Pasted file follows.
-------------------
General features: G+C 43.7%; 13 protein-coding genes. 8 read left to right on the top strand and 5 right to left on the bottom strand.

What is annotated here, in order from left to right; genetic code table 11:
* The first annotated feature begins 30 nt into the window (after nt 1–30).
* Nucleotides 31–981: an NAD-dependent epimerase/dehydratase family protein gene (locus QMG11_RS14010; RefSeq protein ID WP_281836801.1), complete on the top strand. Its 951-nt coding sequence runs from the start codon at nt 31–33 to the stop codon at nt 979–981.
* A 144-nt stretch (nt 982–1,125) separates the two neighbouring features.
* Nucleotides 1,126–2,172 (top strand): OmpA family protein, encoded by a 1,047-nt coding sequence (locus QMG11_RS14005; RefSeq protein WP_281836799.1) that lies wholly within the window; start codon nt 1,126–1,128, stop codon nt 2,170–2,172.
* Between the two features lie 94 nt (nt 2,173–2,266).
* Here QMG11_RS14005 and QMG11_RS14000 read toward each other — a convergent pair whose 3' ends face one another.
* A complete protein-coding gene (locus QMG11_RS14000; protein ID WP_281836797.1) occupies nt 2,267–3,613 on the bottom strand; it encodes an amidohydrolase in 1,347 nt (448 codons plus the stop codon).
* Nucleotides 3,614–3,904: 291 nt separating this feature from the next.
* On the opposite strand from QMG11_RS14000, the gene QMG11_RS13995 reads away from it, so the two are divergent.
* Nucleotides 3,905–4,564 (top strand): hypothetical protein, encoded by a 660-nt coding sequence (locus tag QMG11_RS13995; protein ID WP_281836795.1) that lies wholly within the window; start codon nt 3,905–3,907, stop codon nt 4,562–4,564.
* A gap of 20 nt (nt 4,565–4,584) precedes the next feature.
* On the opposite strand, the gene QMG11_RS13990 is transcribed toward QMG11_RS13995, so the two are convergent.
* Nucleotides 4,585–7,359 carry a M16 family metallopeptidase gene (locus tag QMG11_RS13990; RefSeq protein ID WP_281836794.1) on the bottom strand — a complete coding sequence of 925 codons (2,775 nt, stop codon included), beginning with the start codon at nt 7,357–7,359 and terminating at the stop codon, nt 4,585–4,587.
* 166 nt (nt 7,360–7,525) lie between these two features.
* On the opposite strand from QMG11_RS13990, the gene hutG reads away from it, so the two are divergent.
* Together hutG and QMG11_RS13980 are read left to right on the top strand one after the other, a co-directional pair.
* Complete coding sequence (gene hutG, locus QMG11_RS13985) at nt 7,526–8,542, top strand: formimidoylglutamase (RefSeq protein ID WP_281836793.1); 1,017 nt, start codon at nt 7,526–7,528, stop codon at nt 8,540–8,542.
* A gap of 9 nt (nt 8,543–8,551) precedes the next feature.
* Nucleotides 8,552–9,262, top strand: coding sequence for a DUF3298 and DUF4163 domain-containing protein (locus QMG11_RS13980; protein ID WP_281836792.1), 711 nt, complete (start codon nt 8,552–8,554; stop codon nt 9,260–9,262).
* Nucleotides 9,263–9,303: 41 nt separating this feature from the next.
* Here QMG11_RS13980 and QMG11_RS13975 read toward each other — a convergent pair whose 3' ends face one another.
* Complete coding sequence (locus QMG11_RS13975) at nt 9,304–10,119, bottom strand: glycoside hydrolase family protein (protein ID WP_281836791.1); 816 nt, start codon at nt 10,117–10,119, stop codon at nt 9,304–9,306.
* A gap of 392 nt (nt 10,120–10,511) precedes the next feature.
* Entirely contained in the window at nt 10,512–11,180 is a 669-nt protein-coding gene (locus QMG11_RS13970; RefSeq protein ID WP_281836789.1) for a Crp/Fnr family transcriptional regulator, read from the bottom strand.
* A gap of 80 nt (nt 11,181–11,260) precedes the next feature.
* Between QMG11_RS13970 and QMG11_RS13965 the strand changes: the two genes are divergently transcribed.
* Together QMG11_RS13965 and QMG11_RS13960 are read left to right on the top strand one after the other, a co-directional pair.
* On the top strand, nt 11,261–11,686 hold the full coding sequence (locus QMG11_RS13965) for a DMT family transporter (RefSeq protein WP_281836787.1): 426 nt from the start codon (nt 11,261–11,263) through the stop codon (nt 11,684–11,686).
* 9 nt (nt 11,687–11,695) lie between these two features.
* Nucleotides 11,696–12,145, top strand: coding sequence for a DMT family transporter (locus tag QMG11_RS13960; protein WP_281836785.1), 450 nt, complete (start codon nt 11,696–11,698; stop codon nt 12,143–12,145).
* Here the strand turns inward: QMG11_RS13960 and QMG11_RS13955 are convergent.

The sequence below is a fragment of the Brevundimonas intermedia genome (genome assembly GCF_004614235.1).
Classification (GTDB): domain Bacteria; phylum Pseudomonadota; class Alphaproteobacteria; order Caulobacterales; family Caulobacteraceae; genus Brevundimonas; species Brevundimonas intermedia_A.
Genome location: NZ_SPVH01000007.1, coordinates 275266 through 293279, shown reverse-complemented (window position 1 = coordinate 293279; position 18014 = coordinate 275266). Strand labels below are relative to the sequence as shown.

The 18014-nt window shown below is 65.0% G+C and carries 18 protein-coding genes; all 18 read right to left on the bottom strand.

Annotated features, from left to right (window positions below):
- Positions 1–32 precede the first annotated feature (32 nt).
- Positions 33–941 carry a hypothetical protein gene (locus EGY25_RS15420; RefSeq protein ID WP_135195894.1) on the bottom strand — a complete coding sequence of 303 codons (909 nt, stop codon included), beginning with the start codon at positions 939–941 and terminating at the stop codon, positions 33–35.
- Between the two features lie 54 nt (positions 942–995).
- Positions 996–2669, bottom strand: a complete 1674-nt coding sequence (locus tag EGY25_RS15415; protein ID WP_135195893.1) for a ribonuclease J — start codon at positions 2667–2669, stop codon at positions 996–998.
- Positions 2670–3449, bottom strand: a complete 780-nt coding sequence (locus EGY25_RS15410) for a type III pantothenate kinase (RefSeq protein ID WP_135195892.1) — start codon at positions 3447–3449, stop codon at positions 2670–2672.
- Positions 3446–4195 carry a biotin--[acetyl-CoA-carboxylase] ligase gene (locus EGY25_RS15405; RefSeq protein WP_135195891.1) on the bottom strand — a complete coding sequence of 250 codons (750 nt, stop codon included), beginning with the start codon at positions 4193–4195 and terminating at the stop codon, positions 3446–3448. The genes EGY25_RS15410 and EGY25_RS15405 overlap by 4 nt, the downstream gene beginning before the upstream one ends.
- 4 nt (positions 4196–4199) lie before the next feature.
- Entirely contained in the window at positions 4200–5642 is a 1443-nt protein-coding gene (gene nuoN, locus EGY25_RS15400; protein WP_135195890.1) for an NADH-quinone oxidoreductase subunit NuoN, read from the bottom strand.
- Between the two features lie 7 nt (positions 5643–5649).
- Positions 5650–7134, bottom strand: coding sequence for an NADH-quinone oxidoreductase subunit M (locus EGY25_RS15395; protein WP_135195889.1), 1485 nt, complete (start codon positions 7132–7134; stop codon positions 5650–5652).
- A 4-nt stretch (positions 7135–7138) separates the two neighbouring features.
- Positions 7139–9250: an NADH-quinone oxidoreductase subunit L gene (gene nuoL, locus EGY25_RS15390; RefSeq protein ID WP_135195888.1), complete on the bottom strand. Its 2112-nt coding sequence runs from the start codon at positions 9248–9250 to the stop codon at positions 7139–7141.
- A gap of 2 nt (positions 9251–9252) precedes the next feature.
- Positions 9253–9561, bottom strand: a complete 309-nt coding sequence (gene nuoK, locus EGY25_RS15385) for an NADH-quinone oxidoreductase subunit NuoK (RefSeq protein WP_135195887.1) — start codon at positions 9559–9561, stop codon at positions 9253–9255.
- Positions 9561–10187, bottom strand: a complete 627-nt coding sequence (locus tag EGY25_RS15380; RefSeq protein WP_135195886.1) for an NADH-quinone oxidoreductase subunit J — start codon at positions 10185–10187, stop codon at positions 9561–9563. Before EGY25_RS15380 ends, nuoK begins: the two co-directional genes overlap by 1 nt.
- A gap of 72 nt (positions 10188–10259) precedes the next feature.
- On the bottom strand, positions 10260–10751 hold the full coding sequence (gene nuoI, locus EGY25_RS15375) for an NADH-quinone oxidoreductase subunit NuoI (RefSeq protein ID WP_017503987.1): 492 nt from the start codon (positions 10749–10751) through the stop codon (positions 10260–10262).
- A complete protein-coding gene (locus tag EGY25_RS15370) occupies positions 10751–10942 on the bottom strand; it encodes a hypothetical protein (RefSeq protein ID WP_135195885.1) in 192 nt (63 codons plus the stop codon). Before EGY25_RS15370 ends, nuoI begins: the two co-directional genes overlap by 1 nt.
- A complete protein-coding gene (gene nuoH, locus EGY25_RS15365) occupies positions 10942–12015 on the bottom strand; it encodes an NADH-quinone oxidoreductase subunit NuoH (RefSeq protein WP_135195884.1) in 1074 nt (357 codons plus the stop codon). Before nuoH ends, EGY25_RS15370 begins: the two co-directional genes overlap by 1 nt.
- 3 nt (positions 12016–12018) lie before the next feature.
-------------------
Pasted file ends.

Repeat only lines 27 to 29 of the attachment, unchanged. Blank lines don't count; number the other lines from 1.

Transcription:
* A gap of 80 nt (nt 11,181–11,260) precedes the next feature.
* Between QMG11_RS13970 and QMG11_RS13965 the strand changes: the two genes are divergently transcribed.
* Together QMG11_RS13965 and QMG11_RS13960 are read left to right on the top strand one after the other, a co-directional pair.